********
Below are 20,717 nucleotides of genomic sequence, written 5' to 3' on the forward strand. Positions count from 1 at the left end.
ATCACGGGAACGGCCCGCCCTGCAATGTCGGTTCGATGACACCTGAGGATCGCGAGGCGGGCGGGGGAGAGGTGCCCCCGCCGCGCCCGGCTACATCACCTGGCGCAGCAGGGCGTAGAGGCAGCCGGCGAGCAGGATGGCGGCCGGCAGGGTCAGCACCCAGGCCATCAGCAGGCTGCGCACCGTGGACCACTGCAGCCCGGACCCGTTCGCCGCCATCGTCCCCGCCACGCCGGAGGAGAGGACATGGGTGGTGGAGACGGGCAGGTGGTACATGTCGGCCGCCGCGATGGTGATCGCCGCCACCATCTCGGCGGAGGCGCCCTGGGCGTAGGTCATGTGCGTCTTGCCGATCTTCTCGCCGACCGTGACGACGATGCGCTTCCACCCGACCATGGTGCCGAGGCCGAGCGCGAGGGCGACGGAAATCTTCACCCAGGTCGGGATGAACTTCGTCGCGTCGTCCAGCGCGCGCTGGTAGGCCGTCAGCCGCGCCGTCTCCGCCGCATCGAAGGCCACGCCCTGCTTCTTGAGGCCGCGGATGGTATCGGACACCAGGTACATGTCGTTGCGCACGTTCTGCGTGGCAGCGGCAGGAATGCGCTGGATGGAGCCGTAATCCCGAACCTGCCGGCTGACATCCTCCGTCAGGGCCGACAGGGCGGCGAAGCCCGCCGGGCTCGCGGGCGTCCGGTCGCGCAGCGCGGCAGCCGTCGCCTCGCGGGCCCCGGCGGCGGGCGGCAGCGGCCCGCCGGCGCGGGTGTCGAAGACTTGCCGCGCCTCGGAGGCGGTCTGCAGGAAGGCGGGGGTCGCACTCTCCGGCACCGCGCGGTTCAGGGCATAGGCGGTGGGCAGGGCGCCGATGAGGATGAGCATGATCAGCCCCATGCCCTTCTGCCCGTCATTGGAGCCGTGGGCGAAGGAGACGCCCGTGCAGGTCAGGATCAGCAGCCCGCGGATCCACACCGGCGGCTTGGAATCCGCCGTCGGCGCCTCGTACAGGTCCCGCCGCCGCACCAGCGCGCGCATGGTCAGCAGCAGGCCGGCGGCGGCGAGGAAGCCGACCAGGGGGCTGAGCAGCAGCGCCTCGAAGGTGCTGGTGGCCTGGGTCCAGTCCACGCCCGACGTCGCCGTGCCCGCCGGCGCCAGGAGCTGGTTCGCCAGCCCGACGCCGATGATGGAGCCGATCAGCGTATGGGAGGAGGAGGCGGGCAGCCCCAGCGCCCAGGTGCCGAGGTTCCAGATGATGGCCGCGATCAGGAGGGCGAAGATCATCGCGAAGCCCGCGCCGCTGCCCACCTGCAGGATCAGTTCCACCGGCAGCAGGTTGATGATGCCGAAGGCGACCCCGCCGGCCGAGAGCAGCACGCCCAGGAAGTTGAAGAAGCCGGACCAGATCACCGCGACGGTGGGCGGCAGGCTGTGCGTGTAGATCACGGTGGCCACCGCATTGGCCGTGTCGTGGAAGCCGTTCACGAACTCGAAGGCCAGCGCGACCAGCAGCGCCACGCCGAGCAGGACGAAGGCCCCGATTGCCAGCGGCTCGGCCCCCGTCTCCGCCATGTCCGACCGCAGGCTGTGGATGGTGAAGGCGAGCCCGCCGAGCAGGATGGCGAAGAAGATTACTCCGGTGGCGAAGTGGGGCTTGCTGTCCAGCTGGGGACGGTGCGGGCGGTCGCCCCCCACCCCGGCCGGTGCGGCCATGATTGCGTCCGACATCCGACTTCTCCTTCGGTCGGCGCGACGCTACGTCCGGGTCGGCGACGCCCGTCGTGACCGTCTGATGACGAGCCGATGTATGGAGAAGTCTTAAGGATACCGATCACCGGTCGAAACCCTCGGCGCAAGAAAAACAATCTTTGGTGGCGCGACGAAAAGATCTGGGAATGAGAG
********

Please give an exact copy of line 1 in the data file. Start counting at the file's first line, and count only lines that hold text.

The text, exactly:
Below are 20,717 nucleotides of genomic sequence, written 5' to 3' on the forward strand. Positions count from 1 at the left end.